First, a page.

Halloween and horticulture are forever linked. For gardeners, this time of year usually means the last opportunity to water in our favourite trees and shrubs before winter sets in. It also means that avid gardeners have a bit more time that many use to display their harvests with great creativity.
Halloween also means pumpkins. This great vegetable becomes pies, tarts and muffins but also becomes Jack-o-Lanterns. In the 1800’s with the wave of Irish immigrants the tradition of carving Jack-o-Lanterns came to our continent. Traditionally these scary demon faces were carved out of turnips and were meant to frighten away evil spirits. However, the Irish very quickly determined that pumpkins were readily available, easier to carve and much more colourful.
There is a story behind the Jack-o-Lantern. The legend goes that a stingy, miserable old man named Jack liked to play tricks on everyone including his family, friends and even the Devil himself. It is said that he once tricked the Devil to climb up an apple tree and whist up there, Stingy Jack placed crosses around the bas,e which effectively trapped the devil up the tree. He then made a deal with the Devil that if the Devil promised to not take his soul when he died, he would remove the crosses and let him down. Many years later when Jack did die he was turned away from the pearly gates because he had led a worthless life on earth. The Devil kept his promise to not take his soul and Jack became frightened as he realized he had nowhere to go and would be destined to forever wander the darkness. Out of pity, the Devil tossed Jack an ember to help him light his way. All his mortal life Stingy Jack loved to eat turnips and just so happened to have one along for this journey. He quickly hollowed out the turnip and placed the ember inside. It is said that Stingy Jack is still walking with his Jack-o-lantern looking for a place to stay.
For many at Halloween it is customary to decorate with cornstalks, autumn leaves and apples. This tradition had its origins in the Druid autumn festival called Samhain – one of the ancient fire festivals. It was not only a harvest festival but also a time to sooth the powers that control the processes of Nature. I am told that Samhain is the Witch’s word of Celtic origin for Allhallows Eve. Most of our modern day Halloween traditions date back to Samhain and with that the belief that the changing of the seasons and most particularly the change that marks the end of summer was a magical time – a time when those that were part of the living world were most closely connected to the world of the dead.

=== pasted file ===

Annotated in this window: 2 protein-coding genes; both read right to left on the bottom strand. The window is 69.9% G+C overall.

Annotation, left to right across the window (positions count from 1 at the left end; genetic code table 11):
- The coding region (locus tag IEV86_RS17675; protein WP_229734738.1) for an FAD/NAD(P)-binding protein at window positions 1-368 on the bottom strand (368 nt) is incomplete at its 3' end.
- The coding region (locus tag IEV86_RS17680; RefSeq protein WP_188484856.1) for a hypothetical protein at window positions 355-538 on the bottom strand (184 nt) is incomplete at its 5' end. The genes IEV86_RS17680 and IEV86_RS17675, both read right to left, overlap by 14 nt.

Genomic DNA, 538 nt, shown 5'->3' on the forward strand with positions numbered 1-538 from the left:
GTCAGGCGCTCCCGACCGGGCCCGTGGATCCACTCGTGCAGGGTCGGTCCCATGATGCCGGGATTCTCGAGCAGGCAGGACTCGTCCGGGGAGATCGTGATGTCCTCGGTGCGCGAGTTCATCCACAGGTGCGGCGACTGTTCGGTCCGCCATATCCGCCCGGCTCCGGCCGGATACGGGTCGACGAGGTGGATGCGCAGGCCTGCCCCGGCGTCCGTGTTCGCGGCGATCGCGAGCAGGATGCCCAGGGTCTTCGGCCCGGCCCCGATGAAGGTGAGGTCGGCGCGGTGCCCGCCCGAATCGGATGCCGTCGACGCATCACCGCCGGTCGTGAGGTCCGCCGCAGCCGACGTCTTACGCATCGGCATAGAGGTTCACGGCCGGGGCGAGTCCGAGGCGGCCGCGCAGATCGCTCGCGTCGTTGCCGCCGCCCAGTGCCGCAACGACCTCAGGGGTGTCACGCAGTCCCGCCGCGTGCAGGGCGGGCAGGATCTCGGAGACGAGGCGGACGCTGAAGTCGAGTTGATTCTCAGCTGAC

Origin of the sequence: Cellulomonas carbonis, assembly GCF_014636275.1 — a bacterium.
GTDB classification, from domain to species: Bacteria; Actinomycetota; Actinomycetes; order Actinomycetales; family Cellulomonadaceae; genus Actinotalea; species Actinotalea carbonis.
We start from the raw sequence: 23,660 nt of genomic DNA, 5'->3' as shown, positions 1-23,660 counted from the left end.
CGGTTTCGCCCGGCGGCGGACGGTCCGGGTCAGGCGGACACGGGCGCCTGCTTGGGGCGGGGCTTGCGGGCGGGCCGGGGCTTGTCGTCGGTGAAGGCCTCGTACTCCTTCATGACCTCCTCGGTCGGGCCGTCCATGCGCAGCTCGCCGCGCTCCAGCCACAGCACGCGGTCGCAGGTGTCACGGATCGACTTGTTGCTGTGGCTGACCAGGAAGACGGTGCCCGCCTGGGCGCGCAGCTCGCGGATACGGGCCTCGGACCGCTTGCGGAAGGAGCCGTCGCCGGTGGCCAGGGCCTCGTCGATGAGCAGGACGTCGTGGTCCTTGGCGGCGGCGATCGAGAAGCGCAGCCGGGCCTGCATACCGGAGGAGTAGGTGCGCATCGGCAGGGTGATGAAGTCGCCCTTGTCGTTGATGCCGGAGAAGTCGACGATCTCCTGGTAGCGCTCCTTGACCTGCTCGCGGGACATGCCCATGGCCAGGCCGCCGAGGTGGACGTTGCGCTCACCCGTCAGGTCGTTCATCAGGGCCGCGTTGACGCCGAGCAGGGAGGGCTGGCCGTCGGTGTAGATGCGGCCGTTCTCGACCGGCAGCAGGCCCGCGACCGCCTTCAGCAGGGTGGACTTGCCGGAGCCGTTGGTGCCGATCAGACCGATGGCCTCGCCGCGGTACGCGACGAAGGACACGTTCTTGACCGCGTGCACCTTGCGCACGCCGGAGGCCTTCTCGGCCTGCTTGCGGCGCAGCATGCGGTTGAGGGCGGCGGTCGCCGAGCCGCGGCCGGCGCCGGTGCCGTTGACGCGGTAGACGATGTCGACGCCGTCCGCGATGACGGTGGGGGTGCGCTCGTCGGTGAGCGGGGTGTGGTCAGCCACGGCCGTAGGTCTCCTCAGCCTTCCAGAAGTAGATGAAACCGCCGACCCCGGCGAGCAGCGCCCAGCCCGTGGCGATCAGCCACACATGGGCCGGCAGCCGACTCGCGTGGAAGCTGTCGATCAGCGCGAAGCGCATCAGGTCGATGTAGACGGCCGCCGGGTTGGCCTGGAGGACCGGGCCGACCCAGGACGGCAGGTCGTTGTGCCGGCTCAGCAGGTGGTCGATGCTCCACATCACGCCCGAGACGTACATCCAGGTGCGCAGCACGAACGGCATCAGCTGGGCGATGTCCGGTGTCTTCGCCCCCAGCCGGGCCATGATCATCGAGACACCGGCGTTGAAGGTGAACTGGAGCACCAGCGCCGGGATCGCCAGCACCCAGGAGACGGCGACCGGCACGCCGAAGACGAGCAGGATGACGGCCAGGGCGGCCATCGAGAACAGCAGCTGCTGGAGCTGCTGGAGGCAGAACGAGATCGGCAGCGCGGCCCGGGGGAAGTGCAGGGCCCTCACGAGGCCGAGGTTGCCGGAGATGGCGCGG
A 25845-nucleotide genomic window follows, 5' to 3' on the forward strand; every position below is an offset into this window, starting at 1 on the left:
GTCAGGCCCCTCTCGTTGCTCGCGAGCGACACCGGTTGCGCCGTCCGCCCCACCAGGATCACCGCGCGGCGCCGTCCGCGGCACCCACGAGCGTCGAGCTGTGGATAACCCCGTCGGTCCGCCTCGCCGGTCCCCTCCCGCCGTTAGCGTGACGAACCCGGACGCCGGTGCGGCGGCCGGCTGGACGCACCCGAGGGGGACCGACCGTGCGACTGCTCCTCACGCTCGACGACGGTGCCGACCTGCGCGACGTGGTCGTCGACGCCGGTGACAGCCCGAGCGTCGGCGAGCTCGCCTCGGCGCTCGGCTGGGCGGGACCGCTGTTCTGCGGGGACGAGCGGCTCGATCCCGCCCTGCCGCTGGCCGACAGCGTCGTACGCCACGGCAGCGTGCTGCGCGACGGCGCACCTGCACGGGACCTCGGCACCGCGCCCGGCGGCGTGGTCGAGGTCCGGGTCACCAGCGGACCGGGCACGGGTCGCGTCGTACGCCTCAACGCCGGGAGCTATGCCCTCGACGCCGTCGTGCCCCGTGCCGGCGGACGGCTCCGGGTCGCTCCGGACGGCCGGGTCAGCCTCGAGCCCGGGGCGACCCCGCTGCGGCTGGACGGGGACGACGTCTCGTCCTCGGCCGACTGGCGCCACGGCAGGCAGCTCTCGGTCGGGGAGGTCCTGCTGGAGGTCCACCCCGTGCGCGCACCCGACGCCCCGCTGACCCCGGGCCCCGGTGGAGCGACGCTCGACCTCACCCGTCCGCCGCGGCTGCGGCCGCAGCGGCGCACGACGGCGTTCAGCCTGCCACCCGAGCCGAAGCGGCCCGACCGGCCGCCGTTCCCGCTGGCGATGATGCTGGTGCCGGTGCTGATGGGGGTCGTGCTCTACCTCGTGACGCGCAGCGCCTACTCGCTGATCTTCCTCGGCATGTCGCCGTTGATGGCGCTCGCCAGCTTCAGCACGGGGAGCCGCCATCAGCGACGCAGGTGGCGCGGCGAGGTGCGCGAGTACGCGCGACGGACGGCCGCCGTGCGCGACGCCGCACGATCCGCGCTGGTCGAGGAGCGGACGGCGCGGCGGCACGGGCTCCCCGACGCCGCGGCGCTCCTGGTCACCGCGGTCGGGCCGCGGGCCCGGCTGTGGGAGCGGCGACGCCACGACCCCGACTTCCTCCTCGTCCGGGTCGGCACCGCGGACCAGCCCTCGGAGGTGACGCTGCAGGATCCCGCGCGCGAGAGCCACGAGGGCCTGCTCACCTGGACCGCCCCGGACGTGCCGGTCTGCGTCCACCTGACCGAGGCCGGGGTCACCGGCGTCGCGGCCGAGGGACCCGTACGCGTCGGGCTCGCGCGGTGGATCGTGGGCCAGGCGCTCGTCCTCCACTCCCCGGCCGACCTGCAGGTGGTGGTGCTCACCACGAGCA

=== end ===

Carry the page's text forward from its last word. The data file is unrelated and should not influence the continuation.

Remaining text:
Apples are commonly used now for great Halloween party games, but in the Victorian era, they played another important role. Maidens would slip an apple under her pillow on the eve of Halloween to be sure she would dream of her sweetheart. Alternatively, at midnight on Halloween she would stand in front of a mirror and brush her hair three times while eating an apple. The vision of her future husband would appear in the mirror over her shoulder.
In England, if a maiden could not choose between two suitors, on Halloween night she would throw a pair of hazelnuts into the fire. The nut that burned the brightest or popped the loudest indicated which man was to be hers. This night in England became known as nutcrack night.
In Mediterranean countries before the fourteenth century rosemary would be placed over the cradle of babes to protect them. It was also often burned along with juniper and thyme as a means of cleansing a room of bad spirits. Rue was hung from doorways and windows to ward off evil spirits and to prevent them from entering the house
Salvia was considered a symbol of immortality. When planted on graves it was believed to give the dead eternal life. This of course would have bearing on the traditional thought that Halloween was based on the ancient Allhallows Eve which was believed to be the one day of the year when dead spirits were allowed to walk the earth.
Wolfsbane, which is also commonly known as aconitum or monkshood , was believed to ward off werewolves. Garlic of course is not only important in the kitchen but is also a great way to generally ward off demons and vampires.
The words of Shakespeare in Macbeth are also filled with herbal lore. Picture the famous scene with the witches’ brew. Many would claim that the important ingredients of that brew were herbal rather than animal in nature. Scale of dragon, tooth of wolf could simply be translated to a leaf of dragonwort and a leaf of wolfsbane. Toe of frog is easily translated for those botany buffs to ranunculus or buttercup as the Latin root of rana means frog so could easily have been the root or “toe” of a buttercup flower. I would imagine that these “herbal” ingredients would have been easier to gather and infinitely more flavourful!
So to all of you, regardless of your roots – enjoy the plants that are historically associated with this time of year.
Hanbidge is a horticulturist with the Saskatoon School of Horticulture.